Last month, the Providence City Council passed a resolution declaring support for the Rhode Island Middle Passage Project. This is the local chapter of a nationwide effort now underway to install historic markers memorializing the lives of Africans who were the victims of the transatlantic slave trade. Rhode Island has four sites identified as places for such markers. On Thursday afternoon, April 7, the statewide committee coordinating this effort meets to plan the next steps.
Professor Emily Kugler joined RIPR's Chuck Hinman in the studio to talk about the effort. She serves on the Advisory Board of the national organization, the Middle Passage Ceremonies and Port Markers Project. She’s also an assistant professor of English at Howard University in Washington, DC..
Perhaps we should start with a reminder of what is meant by the term middle passage?
The middle passage refers to the voyages that sent enslaved people from Africa, brought by European traders, into the Americas, and this spread from North and South America, into the Caribbean. And what is also important for New England history is that we have to remember that this also went both ways. Captured Pequots, for example, from the Pequot Wars, and from King Philip’s War, as well as other indigenous people, were also sent to the Caribbean, and occasionally even to Africa and to Europe.
What was the extent of Rhode Island’s involvement in the slave trade?
In terms of producing ships, outfitting ships and sending ships out to Africa, Rhode Island was the major supplier. And if you think about the number of people who arrive in such places as South Carolina, those were on Rhode Island ships. And this is not to forget that we also had enslaved people and their descendants who lived here as well, but Rhode Island was a global player in the transatlantic slave trade.
Now what is the history of the Middle Passage Ceremonies and Port Markers Project?
The Middle Passage Ceremonies and Port Markers Project was founded in 2011, by Ann Chinn. The project seeks to do several things. One is to commemorate those Africans who were transported in the middle passage, those who survived and those who didn’t. They also research and identify all ports of entry for Africans during the 350 years of the transatlantic human trade. We encourage local communities to hold remembrance ceremonies to recognize these sites, and we also encourage placement of markers, so that we can publically acknowledge, and people can look and learn about this history, and hopefully want to know more.
The project has identified four sites in Rhode Island, correct? What are those spots?
At the Middle Passage Ceremonies and Port Markers Project, we rely on the Voyages Transatlantic Slave Trade database. Now this is one source, it’s a very rich resource. It’s not every ship, but it does list ships that we know brought in slave people, and we found ships for Providence, for Warren, for Bristol and for Newport.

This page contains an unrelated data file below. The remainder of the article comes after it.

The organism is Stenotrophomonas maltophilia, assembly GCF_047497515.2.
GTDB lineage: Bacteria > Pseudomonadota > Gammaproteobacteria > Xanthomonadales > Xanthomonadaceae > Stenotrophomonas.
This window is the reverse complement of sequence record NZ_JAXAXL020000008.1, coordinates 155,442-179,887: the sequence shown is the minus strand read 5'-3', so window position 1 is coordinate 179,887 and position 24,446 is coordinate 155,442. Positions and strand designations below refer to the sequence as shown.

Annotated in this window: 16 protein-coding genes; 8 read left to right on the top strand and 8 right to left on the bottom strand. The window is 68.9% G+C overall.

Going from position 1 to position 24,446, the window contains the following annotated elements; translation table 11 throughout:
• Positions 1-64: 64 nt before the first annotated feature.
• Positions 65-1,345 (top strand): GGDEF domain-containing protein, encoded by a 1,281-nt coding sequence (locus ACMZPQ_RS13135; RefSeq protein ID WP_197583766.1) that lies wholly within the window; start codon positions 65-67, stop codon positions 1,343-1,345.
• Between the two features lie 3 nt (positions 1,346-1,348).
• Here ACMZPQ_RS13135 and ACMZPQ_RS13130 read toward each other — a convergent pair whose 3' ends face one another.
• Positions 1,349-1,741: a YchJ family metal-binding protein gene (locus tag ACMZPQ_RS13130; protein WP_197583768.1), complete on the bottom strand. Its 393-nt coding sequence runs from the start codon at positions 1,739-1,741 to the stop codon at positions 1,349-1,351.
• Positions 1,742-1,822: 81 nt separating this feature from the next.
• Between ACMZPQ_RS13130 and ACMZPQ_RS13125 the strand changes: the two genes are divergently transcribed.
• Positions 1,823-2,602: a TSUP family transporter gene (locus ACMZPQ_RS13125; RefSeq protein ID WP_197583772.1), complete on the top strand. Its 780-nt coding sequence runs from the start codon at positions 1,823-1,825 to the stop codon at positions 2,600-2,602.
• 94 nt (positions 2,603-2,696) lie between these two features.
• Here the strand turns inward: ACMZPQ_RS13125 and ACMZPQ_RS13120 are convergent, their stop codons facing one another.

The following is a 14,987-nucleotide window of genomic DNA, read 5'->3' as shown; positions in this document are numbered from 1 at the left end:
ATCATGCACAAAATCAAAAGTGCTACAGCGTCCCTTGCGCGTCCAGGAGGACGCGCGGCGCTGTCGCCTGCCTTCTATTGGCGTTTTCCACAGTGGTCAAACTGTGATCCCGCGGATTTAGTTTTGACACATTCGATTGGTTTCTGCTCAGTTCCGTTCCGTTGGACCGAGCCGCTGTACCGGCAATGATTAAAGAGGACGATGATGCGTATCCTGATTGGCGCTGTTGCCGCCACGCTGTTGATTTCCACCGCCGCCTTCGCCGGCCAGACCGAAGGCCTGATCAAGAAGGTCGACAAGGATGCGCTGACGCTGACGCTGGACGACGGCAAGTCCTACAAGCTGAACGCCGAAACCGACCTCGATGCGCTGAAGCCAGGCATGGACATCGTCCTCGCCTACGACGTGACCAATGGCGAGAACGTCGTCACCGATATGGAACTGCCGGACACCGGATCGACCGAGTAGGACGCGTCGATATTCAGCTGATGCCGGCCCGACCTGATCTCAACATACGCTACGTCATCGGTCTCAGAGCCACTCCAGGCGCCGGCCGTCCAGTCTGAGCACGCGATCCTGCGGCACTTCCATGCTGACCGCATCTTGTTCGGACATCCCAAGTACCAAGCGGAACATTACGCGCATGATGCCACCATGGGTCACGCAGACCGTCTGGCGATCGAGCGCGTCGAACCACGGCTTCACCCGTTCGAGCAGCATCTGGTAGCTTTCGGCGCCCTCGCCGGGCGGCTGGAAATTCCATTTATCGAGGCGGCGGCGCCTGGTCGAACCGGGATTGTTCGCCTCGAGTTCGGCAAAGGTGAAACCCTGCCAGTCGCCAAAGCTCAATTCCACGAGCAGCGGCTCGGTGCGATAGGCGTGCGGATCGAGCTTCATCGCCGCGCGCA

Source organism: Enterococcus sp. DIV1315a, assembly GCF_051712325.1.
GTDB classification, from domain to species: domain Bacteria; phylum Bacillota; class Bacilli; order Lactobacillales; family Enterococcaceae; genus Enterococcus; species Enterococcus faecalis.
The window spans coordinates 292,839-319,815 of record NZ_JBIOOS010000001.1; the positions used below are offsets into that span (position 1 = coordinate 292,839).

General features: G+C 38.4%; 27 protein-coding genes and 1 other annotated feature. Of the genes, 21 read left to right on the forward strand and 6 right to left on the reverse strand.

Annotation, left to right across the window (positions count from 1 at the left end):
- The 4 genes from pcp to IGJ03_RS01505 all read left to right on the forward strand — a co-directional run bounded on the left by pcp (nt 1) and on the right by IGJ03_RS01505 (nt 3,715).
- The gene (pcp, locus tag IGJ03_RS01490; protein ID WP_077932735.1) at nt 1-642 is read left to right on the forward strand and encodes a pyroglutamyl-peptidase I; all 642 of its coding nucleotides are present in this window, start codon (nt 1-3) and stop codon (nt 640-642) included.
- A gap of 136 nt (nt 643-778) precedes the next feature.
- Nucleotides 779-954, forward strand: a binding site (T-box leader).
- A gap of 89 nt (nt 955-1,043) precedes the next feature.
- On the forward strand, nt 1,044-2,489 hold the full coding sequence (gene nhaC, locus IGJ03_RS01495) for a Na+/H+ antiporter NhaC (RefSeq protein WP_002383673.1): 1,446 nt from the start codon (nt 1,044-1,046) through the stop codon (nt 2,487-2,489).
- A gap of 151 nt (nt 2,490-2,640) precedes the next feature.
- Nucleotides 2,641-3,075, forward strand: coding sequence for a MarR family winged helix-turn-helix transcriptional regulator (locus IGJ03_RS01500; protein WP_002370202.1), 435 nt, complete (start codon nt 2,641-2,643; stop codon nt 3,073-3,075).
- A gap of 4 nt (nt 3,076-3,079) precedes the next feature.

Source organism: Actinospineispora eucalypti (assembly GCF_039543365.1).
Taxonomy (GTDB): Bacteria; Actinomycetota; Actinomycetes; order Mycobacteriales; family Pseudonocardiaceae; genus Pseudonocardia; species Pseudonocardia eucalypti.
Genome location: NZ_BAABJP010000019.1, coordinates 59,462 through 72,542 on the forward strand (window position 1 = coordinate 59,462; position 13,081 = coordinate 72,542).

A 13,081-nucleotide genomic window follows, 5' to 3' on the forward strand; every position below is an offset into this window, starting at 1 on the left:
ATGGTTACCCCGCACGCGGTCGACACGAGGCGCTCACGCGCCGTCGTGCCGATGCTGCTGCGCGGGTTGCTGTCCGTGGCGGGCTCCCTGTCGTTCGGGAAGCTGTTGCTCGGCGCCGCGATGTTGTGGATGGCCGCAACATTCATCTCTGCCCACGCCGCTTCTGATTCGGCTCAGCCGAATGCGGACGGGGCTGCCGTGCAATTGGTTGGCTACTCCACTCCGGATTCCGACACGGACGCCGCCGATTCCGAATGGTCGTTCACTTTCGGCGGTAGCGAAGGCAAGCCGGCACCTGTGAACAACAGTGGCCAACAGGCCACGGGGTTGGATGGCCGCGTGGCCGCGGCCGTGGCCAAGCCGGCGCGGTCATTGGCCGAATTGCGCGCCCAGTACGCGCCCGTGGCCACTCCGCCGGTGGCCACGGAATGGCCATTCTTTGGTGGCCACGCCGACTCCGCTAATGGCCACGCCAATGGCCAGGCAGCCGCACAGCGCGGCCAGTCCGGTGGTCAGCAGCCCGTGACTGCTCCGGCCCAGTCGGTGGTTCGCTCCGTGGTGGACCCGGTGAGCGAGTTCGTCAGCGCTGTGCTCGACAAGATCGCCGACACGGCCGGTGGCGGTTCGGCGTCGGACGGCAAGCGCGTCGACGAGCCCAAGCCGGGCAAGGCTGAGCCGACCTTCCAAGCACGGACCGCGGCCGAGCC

This database, is this something online that you can look up?
Yes you can. Everyone can go and look into this and find ship names, find numbers of people, both forced and free, and I encourage people to look for it.
What was the address again?
It’s the Voyages Transatlantic Slave Trade Database.
So if you google that you’ll find it.
Right now we’re looking for people who want to be involved. We do have a few core members at each site, and we’re hoping to grow. We want to involve local communities, and this includes academics and universities, this includes historical organizations, this also includes other community groups, and churches and other local organizations interested in questions of history and social justice. We want this to come from these communities. This is often about first steps. It’s about gathering people together, educating, amplifying and recognizing the work that’s being done in these locations. In Rhode Island for example, an amazing amount of research is being done already on this history. And that’s what we want to draw more attention to.
As far as placing a marker, are they standardized, these markers? Or are they just developed, each individual site on its own?
This is a global story, it’s a national story, but it’s also a very local story, so each marker should be developed individually. What’s unique about Rhode Island is that we’re actually coordinating all four sites together, so I’m very curious to see what comes out of this. Especially since Rhode Island has such a rich history in terms of design and art. There are a few things that should be there. It should be historically accurate. It should mention the middle passage. And it should acknowledge the role of enslaved people and their descendants in those communities. But, where the marker is placed, how it looks, this is determined at the local level. And if people have ideas, they should come to the meetings and share them with us.
Well alright, Dr. Emily Kugler, thanks for coming by and educating us on this effort so far.
Thank you very much for having me.